What I'm worried about is that a crappy PSU will become unstable and send surges of electricity through my other components, destroying them. Or, in a more extreme incident, the PSU will blow up. So can I really afford to see how the Aspire PSU works?

    Quote:
    get the Vista Beta


    Will Vista Beta be able to run all applications normally? Will I be able to use it as if it were a normal OS? I think getting the Beta would be a good idea because I want Windows Vista, but I don't want to wait for it. Also, the Vista Beta ends June 2007. By then, I would be able to get Vista for a decent price, right?

    Thanx for the advice.

    Oh, and would there be any bottlenecking in my system? It will run at its full potential, right?
  7. About the power supply, how do I know if it has enough connectors for all my devices?
  8. Your video card might bottleneck the CPU. That's why I suggest a single core now. Yes, the prices will drop on them in July, but you never said when you were going to buy the parts. If you wait until then, you'll save enough money on the CPU to buy Windows or a better part.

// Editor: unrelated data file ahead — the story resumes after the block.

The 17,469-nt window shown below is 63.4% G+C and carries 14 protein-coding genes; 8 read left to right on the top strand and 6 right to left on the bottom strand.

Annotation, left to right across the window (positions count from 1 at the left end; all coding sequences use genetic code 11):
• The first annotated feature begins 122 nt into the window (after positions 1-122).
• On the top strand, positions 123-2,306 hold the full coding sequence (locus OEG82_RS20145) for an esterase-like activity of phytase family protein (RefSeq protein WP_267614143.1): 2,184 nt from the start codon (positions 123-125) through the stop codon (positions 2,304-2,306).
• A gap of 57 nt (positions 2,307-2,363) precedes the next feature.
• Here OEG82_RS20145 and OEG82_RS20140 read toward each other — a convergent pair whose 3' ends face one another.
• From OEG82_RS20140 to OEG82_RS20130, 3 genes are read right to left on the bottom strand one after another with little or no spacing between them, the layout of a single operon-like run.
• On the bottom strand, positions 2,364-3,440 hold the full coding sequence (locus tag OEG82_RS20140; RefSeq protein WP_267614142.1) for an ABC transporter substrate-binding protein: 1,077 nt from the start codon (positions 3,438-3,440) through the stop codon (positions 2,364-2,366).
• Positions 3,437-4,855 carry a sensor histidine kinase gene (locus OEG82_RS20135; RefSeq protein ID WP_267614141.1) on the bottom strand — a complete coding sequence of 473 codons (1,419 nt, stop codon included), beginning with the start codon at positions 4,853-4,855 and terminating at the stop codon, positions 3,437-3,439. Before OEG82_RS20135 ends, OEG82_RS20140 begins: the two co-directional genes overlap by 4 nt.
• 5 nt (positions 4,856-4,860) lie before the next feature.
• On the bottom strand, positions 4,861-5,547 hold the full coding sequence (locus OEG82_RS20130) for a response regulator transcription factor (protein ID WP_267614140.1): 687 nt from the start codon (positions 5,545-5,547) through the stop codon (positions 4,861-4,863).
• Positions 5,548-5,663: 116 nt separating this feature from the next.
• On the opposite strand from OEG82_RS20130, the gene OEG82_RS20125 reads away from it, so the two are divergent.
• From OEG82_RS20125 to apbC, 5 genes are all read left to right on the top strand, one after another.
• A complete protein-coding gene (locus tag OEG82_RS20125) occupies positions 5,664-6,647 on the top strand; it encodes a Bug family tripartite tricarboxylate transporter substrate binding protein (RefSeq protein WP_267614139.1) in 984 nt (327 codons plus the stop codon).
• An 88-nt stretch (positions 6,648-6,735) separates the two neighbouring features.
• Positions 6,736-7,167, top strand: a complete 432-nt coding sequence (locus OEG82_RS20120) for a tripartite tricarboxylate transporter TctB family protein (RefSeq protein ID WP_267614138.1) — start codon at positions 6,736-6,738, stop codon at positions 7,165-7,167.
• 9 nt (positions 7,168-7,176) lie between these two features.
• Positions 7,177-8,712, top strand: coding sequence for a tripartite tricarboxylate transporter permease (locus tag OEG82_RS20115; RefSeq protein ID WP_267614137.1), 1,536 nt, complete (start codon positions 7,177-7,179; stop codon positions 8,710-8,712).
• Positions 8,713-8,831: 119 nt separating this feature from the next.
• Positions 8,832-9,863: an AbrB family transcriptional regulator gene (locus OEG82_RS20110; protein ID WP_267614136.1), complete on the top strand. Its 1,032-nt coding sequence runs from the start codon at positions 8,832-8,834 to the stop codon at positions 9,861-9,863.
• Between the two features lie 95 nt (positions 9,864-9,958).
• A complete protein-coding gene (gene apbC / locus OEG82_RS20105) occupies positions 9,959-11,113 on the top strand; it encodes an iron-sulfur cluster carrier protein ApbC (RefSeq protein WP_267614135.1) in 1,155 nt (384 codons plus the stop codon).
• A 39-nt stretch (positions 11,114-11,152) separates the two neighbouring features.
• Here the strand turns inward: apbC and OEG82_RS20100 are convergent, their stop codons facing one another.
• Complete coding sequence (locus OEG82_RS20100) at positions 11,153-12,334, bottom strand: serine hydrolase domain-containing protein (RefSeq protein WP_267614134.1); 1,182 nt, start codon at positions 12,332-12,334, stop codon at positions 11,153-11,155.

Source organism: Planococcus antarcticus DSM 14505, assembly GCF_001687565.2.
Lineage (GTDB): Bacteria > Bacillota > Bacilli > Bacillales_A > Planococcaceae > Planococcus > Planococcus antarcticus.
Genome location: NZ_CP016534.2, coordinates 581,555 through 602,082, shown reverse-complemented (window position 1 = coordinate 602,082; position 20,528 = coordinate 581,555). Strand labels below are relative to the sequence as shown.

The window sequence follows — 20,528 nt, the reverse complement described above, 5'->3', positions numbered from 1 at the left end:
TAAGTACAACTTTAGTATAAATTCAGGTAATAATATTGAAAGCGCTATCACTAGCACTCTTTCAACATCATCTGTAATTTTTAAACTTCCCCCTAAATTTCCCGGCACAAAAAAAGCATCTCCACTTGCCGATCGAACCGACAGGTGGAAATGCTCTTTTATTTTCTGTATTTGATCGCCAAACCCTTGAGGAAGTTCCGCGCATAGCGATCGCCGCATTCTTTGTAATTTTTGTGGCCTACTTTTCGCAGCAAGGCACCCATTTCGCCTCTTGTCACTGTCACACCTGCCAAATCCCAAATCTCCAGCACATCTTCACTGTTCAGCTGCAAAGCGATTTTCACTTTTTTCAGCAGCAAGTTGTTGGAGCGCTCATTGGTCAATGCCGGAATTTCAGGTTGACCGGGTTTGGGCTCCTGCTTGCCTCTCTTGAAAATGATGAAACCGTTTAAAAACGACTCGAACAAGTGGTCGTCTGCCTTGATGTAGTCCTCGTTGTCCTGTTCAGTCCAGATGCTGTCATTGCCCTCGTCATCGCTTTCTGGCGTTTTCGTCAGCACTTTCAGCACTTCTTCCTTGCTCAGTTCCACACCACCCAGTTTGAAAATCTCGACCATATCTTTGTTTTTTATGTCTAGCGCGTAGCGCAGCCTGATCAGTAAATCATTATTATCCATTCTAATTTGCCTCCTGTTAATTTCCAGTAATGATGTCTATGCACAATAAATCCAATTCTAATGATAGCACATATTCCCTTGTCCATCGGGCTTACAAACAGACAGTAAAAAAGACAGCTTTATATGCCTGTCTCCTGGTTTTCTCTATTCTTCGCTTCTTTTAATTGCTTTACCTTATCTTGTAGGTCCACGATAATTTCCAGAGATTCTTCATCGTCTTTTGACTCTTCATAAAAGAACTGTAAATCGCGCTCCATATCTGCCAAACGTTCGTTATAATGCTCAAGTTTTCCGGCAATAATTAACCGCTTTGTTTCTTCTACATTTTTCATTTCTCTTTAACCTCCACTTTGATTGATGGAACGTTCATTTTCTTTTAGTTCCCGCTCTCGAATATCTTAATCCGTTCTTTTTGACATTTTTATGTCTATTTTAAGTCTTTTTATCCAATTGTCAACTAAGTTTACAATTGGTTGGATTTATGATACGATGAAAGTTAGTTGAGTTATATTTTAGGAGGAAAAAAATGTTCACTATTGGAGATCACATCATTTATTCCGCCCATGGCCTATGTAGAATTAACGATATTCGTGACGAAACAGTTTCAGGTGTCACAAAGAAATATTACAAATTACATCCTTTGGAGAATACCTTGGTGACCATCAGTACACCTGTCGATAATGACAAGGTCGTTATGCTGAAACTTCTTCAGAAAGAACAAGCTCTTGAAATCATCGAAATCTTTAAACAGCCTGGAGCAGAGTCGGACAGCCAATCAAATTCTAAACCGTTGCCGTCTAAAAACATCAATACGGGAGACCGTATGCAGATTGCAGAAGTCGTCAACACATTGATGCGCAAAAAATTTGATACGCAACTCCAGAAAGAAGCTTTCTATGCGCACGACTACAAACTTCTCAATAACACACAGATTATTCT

There have been some compatibility issues with Vista beta, but it's free. And if it goes wrong, replace it with something that works.

    There's little chance that your PSU will blow up - Aspire makes OK, not great, but OK power supplies. If you want more safety and a better power supply, get an Antec that comes with a PSU. Their PSUs are really good, even the low-wattage ones.

    And how would the front panel keep things from burning out? Explain that.
  9. If one of your goals is building a relatively future proof PC, then that video card would be your weakest link. The x800 series all use shader model 2.0, whereas most other video cards made now support shader model 3.0 . The Nvidia 7600GT would be a good choice as it supports the newer shader model. If you must have HDR and AA and shader model 3 support, the X1800GTO might be a good choice.

    Good luck with your build.
  10. Avoid the X1800GTO too. Sure, it can run HDR and AA at the same time, but the system won't be able to drive acceptable framerates with both turned on - the advantage is lost unless you're using an X1900 or higher with a system that can back it up.
  11. I think I overstressed how important my budget was. I'm not the one paying for the parts, my parents are (and it will be a family computer), but it still is important for me to keep the price down.